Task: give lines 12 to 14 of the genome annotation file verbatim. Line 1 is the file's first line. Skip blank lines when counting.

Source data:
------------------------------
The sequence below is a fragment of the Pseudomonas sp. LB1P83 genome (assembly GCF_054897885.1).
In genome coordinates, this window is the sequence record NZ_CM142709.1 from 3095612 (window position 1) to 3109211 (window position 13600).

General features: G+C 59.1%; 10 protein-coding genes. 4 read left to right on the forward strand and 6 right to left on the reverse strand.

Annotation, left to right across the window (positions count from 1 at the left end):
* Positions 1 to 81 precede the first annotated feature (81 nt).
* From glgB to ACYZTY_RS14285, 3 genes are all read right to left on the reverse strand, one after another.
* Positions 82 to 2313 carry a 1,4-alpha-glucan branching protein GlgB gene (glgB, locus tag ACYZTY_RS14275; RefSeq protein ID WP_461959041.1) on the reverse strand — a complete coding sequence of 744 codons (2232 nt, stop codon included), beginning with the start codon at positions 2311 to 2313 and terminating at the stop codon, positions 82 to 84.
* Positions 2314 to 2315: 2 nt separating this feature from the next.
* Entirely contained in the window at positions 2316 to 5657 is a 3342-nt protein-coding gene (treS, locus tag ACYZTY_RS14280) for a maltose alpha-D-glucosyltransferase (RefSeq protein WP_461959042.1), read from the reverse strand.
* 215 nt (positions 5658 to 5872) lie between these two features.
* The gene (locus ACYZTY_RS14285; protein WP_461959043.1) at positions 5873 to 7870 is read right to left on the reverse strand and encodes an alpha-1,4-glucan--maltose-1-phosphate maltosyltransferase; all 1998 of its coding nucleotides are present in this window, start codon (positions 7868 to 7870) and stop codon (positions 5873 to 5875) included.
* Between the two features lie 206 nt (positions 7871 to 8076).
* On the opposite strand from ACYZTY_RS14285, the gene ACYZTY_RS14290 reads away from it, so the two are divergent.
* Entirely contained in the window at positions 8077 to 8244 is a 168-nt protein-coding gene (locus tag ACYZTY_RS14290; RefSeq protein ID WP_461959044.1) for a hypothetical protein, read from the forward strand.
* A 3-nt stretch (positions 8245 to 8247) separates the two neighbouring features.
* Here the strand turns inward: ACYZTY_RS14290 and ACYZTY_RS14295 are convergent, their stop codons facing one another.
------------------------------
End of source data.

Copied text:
* Between the two features lie 206 nt (positions 7871 to 8076).
* On the opposite strand from ACYZTY_RS14285, the gene ACYZTY_RS14290 reads away from it, so the two are divergent.
* Entirely contained in the window at positions 8077 to 8244 is a 168-nt protein-coding gene (locus tag ACYZTY_RS14290; RefSeq protein ID WP_461959044.1) for a hypothetical protein, read from the forward strand.